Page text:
And I have seen it written where Kasparov says that basically all the major openings that we know are completely sound.

Oh and I definitely agree with you about genuflecting at the alter of authority. As a music instructor I have found plenty of drum set instructional manuals written by music "GMs" that are not very pedagogically sound at all.

The masters of any art form don't always know how to show other people what they know.

5/22/2009 01:07:00 AM  
Blogger Hank said...

I just have to say, hats off to BDK for getting another lively and entertaining conversation going! I love it when he gets fired up, like when he defended the Knights Errant a year ago on Elizabeth Vicary's blog...

Anyway I've enjoyed the discussion here and found it to be quite interesting, with a lot of good points made by a lot of people.

But I wanted to speak up briefly, as a big fan of Dan Heisman's instructional writings for beginners and class players, because he's been cited here in a way that makes him sound dogmatic about playing 1.e4, which I don't recall from his writings or his ICC "radio" show.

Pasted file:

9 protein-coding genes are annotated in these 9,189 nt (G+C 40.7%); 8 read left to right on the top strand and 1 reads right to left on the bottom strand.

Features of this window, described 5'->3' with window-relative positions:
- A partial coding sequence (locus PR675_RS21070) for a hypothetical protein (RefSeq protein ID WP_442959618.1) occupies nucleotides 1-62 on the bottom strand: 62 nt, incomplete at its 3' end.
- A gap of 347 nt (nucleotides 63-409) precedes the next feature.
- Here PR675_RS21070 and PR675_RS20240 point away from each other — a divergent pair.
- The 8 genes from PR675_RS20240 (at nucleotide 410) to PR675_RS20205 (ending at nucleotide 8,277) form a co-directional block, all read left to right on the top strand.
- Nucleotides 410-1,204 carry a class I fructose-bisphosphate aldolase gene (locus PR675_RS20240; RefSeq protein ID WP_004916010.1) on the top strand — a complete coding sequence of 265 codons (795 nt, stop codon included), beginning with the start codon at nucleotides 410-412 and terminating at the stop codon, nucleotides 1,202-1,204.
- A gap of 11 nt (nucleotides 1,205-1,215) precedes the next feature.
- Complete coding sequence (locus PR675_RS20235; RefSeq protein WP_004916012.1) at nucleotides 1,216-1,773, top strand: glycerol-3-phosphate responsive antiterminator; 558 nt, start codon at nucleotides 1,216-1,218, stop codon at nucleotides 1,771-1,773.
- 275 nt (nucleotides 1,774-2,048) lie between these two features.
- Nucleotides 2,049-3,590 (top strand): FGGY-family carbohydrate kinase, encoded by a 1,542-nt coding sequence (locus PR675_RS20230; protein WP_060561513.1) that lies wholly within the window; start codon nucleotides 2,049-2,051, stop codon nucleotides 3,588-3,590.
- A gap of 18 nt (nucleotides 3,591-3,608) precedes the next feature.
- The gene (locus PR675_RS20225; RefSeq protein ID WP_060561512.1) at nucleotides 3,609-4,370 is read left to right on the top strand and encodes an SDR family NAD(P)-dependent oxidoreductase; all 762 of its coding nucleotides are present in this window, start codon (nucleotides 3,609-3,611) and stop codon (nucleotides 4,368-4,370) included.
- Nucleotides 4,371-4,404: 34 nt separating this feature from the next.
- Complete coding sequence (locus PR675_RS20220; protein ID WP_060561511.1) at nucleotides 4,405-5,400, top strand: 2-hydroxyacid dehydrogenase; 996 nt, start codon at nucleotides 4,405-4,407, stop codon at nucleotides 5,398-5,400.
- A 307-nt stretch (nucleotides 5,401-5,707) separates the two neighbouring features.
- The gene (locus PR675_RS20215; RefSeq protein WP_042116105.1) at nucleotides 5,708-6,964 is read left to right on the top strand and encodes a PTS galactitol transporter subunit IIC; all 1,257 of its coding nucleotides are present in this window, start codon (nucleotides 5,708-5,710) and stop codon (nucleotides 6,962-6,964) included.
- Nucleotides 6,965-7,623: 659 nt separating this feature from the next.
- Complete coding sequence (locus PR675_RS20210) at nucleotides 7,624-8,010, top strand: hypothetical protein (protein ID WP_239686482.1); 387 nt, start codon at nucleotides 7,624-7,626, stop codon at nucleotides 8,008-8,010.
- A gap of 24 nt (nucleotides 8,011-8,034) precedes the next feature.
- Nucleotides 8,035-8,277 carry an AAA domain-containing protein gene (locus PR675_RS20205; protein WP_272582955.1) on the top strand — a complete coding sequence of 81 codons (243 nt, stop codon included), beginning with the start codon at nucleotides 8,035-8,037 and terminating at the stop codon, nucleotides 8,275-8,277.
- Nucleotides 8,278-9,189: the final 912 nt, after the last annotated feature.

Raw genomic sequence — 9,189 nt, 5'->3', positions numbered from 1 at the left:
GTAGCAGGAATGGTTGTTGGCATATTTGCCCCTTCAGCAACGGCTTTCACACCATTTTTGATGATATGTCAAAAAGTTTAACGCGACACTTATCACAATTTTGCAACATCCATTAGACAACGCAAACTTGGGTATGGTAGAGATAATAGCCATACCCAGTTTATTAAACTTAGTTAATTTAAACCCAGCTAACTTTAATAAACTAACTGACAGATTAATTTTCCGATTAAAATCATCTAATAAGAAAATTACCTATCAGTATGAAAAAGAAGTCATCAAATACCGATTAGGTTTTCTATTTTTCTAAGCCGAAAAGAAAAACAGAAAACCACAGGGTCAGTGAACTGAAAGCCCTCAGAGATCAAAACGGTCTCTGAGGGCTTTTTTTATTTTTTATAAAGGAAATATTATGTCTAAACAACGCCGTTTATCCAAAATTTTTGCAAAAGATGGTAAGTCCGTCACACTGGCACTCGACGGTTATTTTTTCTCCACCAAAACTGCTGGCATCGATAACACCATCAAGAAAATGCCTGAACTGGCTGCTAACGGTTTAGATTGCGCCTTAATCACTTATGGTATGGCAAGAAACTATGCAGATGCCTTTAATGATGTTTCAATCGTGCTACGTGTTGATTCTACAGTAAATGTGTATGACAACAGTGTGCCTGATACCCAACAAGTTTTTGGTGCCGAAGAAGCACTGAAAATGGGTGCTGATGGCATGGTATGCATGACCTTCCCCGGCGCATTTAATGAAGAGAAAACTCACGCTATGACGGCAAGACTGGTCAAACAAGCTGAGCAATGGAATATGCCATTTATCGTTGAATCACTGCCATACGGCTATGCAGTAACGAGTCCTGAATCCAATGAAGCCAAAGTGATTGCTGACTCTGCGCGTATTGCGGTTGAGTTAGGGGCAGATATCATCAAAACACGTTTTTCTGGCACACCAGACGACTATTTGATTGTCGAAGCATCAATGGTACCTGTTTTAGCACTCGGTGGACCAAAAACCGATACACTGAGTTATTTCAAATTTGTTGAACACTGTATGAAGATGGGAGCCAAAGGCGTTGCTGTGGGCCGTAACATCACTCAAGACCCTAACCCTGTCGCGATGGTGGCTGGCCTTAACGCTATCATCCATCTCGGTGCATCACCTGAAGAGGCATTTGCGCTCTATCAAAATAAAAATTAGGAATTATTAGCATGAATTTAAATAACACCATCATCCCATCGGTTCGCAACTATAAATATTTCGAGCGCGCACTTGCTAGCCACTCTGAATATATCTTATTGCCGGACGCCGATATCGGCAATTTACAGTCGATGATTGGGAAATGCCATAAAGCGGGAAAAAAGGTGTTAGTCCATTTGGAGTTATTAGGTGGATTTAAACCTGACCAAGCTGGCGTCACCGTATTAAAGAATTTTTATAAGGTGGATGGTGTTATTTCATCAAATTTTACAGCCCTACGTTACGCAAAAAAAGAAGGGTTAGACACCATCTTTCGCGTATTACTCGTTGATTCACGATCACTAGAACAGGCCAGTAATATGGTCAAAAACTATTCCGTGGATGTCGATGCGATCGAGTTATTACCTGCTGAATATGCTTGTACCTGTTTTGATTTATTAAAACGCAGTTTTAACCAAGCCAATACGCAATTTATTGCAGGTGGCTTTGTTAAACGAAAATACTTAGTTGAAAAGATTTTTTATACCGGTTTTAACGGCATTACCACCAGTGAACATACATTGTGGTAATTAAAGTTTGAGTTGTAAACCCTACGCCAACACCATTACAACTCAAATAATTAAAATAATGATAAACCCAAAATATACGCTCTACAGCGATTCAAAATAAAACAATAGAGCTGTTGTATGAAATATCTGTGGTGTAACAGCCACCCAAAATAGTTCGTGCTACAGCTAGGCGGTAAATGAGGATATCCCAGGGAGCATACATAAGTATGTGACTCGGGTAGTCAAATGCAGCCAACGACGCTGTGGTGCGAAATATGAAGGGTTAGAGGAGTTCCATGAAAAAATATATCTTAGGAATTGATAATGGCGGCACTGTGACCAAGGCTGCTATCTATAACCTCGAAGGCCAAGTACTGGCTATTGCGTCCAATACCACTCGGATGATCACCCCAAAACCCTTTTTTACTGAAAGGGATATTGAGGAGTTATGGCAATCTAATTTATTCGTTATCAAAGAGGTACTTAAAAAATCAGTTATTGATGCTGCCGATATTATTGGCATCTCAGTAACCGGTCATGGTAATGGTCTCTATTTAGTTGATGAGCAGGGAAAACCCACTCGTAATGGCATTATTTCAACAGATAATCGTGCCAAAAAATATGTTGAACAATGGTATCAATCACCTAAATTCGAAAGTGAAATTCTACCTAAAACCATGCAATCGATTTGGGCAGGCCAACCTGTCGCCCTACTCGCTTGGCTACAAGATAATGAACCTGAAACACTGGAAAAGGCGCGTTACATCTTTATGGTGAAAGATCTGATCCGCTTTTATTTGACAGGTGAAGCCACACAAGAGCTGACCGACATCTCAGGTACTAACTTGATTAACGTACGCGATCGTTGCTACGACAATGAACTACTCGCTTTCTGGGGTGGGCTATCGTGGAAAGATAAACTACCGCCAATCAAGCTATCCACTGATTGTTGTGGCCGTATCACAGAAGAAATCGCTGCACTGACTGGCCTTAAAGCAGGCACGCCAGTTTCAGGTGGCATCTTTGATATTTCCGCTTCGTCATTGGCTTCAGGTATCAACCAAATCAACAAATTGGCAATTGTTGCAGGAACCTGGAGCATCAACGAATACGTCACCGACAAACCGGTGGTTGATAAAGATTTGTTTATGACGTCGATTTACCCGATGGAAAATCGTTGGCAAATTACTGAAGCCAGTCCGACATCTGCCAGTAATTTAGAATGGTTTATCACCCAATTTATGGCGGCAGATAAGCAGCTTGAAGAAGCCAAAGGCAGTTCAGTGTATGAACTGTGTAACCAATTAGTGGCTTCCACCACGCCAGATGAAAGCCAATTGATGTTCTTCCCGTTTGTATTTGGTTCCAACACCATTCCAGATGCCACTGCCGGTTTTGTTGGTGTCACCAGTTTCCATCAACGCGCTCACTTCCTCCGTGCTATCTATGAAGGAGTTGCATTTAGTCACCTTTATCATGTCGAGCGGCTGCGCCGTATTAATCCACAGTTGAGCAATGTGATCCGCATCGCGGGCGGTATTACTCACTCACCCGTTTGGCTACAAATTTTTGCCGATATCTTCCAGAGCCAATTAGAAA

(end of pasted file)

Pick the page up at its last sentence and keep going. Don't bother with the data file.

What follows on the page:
For example, he doesn't make a specific repertoire suggestion in his Everyone's 2nd Chess Book and here is the closest he comes to a recommendation about openings in his Novice Nook column called An Improvement Plan:
==
Step 3: Tactics are not the Only Thing in Chess (1400-1500; 18 months).
At this point you should learn more about positional play, endgames, opening principles, etc. ... At this point you can also start to learn some opening lines. I would start by picking some lines that are either tactical or suit your style. As a reference you can use "Nunn’s Chess Openings" by - you guessed it – John Nunn, or "Modern Chess Openings 14" by Nick deFirmian. Take a few minutes to learn the "tabiyas" (standard table-setting moves) of the main lines in your opening. One or two main lines are enough to start. Then every time you play a game, slow or fast, look up the game and find what you would do differently if your opponent played the same move. This deepens your tree slowly but very surely. Most of my students do not do this, but they would learn a lot more if they did! ... Doing a lot of work on specific opening lines before your rating gets to 1300-1400 USCF is likely counterproductive, except perhaps to learn to 1) avoid traps, 2) learn the first 4-5 moves of an opening, or 3) to get examples of good general opening principles.==